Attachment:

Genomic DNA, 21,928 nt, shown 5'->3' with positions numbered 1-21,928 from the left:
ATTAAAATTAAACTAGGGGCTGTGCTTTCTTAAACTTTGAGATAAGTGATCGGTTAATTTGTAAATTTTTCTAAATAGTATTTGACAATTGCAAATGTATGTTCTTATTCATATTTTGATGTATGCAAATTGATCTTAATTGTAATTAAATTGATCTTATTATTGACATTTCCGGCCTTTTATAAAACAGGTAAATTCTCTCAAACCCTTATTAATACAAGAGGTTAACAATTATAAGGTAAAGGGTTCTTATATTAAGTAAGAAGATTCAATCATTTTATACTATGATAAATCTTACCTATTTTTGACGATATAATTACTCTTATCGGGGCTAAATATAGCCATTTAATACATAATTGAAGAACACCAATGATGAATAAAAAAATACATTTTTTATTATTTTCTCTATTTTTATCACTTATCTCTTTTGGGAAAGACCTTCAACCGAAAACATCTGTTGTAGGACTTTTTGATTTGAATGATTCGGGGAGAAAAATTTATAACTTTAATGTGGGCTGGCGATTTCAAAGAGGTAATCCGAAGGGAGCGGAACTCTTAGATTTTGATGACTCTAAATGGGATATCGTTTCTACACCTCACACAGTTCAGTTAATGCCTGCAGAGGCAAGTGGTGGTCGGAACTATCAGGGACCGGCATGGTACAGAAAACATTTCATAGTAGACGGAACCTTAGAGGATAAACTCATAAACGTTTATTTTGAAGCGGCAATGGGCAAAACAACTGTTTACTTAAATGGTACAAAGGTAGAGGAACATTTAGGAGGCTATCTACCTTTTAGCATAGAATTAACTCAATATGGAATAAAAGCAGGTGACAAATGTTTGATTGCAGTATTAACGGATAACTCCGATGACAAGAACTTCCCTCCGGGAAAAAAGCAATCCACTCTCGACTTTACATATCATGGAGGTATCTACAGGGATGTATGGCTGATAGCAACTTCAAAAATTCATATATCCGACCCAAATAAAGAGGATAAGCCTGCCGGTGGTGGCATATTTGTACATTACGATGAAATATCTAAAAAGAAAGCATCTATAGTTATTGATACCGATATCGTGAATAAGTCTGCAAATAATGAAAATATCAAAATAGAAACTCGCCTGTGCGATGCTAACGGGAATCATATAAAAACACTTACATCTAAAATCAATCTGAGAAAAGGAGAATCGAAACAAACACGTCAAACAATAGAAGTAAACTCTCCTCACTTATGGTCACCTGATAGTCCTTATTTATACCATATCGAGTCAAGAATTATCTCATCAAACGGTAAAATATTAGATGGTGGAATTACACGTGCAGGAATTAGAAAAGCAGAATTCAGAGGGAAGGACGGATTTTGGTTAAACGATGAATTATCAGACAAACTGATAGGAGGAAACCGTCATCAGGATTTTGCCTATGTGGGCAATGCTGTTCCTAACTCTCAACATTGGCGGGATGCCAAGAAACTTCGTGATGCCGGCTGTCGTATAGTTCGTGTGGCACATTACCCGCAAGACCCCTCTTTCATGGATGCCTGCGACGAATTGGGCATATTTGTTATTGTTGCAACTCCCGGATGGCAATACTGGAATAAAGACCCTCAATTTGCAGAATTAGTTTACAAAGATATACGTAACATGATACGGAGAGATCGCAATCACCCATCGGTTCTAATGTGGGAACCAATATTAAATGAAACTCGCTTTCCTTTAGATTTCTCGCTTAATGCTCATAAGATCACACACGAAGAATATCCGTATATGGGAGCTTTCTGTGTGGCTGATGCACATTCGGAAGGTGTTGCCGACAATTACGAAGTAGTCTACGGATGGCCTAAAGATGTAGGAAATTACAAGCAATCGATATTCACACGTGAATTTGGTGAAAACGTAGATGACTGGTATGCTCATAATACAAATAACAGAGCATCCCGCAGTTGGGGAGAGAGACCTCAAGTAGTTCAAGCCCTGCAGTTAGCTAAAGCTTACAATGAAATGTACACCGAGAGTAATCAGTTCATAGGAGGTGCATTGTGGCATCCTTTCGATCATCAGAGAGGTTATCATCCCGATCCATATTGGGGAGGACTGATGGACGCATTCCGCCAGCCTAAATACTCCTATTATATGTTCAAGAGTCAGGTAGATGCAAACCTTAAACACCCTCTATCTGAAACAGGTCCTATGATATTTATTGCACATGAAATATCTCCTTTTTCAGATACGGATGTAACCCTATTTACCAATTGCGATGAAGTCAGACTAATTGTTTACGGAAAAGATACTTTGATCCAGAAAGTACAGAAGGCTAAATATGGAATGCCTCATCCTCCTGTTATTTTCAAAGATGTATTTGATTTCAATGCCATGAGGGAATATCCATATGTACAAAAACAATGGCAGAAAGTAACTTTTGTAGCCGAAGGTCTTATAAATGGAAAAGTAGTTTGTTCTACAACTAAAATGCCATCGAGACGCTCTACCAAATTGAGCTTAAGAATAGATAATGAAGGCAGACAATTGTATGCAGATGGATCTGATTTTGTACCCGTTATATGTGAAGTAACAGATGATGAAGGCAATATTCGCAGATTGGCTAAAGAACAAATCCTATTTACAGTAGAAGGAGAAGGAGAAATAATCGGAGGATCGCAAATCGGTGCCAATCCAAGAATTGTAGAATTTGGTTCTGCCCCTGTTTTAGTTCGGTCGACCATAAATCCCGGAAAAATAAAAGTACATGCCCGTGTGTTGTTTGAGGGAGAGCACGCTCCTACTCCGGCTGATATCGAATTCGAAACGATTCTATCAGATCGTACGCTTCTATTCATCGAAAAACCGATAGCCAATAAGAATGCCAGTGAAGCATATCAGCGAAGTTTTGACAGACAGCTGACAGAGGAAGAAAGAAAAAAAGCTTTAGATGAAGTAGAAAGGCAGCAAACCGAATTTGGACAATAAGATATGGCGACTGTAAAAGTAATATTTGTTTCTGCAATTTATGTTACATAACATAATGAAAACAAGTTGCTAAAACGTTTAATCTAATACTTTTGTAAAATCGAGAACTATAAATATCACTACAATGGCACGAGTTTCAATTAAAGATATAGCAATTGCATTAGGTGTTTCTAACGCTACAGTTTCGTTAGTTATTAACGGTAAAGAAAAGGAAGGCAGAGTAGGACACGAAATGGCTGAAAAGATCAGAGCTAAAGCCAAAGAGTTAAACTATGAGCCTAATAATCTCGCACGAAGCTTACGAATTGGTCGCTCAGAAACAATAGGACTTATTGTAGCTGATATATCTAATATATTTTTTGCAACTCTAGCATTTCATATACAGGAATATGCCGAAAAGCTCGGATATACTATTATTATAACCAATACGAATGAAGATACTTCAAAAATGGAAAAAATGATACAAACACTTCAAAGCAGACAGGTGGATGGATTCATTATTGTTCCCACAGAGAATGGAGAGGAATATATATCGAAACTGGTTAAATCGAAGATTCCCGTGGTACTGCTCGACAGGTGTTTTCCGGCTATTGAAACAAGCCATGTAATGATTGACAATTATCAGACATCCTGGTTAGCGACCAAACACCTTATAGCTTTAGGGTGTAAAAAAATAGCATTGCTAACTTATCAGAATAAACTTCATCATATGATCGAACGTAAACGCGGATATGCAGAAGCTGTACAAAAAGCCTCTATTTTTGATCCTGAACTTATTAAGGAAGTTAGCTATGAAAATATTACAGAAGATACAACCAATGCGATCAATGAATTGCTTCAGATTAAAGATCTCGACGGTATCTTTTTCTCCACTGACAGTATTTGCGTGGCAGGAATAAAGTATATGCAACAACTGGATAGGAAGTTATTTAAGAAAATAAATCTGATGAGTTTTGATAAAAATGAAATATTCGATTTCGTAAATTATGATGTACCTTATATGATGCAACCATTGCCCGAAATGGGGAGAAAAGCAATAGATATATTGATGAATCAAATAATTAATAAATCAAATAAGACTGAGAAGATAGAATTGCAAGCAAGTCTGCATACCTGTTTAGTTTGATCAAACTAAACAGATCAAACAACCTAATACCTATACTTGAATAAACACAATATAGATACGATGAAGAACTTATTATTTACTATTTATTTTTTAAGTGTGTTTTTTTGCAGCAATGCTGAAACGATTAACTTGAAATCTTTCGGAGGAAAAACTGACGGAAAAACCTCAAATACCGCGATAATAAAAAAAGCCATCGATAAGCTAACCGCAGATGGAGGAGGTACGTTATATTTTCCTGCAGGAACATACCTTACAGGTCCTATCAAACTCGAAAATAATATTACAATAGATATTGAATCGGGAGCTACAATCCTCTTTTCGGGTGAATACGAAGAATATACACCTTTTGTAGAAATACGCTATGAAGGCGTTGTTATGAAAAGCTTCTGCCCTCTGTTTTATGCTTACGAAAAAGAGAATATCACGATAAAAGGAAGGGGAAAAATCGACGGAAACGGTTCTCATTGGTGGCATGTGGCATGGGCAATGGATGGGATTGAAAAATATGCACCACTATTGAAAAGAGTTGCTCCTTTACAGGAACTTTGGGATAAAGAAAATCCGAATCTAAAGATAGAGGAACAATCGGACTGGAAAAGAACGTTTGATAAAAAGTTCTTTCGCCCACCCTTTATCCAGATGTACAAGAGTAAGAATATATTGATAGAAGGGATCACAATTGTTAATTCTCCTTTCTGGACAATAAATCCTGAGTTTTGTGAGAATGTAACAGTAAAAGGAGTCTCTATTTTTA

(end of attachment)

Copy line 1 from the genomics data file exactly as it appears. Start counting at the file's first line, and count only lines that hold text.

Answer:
Genomic DNA, 21,928 nt, shown 5'->3' with positions numbered 1-21,928 from the left: